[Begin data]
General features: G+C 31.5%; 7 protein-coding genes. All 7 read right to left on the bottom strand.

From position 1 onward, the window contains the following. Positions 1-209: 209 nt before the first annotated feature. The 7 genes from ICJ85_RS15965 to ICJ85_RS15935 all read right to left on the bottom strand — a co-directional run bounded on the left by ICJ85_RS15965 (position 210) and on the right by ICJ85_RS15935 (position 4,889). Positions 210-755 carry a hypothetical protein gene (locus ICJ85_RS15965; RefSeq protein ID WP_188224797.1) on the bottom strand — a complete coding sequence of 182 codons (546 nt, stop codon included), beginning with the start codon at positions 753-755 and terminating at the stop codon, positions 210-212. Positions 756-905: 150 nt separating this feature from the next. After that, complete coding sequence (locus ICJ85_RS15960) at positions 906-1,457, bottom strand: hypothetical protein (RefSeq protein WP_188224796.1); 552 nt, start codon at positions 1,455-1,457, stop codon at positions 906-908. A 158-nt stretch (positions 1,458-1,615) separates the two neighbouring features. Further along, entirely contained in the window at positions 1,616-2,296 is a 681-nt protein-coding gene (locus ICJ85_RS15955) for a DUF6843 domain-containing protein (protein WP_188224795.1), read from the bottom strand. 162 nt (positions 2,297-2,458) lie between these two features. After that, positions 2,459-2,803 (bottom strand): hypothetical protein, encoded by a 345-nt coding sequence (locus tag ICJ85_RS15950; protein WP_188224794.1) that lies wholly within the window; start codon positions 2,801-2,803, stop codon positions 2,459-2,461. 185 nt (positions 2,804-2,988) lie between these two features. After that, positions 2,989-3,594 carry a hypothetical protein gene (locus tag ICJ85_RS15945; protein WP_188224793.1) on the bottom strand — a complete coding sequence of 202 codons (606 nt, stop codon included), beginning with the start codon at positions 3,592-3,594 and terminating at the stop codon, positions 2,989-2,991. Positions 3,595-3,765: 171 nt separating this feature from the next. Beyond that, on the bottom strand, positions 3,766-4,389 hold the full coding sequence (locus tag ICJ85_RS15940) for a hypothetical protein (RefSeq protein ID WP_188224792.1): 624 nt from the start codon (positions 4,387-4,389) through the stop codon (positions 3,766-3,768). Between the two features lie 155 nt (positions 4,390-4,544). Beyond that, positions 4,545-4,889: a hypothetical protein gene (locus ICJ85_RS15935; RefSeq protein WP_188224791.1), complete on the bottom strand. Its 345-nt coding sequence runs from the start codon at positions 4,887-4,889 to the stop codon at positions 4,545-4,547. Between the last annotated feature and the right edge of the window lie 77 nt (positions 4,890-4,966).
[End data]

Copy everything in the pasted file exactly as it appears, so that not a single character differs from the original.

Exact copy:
General features: G+C 31.5%; 7 protein-coding genes. All 7 read right to left on the bottom strand.

From position 1 onward, the window contains the following. Positions 1-209: 209 nt before the first annotated feature. The 7 genes from ICJ85_RS15965 to ICJ85_RS15935 all read right to left on the bottom strand — a co-directional run bounded on the left by ICJ85_RS15965 (position 210) and on the right by ICJ85_RS15935 (position 4,889). Positions 210-755 carry a hypothetical protein gene (locus ICJ85_RS15965; RefSeq protein ID WP_188224797.1) on the bottom strand — a complete coding sequence of 182 codons (546 nt, stop codon included), beginning with the start codon at positions 753-755 and terminating at the stop codon, positions 210-212. Positions 756-905: 150 nt separating this feature from the next. After that, complete coding sequence (locus ICJ85_RS15960) at positions 906-1,457, bottom strand: hypothetical protein (RefSeq protein WP_188224796.1); 552 nt, start codon at positions 1,455-1,457, stop codon at positions 906-908. A 158-nt stretch (positions 1,458-1,615) separates the two neighbouring features. Further along, entirely contained in the window at positions 1,616-2,296 is a 681-nt protein-coding gene (locus ICJ85_RS15955) for a DUF6843 domain-containing protein (protein WP_188224795.1), read from the bottom strand. 162 nt (positions 2,297-2,458) lie between these two features. After that, positions 2,459-2,803 (bottom strand): hypothetical protein, encoded by a 345-nt coding sequence (locus tag ICJ85_RS15950; protein WP_188224794.1) that lies wholly within the window; start codon positions 2,801-2,803, stop codon positions 2,459-2,461. 185 nt (positions 2,804-2,988) lie between these two features. After that, positions 2,989-3,594 carry a hypothetical protein gene (locus tag ICJ85_RS15945; protein WP_188224793.1) on the bottom strand — a complete coding sequence of 202 codons (606 nt, stop codon included), beginning with the start codon at positions 3,592-3,594 and terminating at the stop codon, positions 2,989-2,991. Positions 3,595-3,765: 171 nt separating this feature from the next. Beyond that, on the bottom strand, positions 3,766-4,389 hold the full coding sequence (locus tag ICJ85_RS15940) for a hypothetical protein (RefSeq protein ID WP_188224792.1): 624 nt from the start codon (positions 4,387-4,389) through the stop codon (positions 3,766-3,768). Between the two features lie 155 nt (positions 4,390-4,544). Beyond that, positions 4,545-4,889: a hypothetical protein gene (locus ICJ85_RS15935; RefSeq protein WP_188224791.1), complete on the bottom strand. Its 345-nt coding sequence runs from the start codon at positions 4,887-4,889 to the stop codon at positions 4,545-4,547. Between the last annotated feature and the right edge of the window lie 77 nt (positions 4,890-4,966).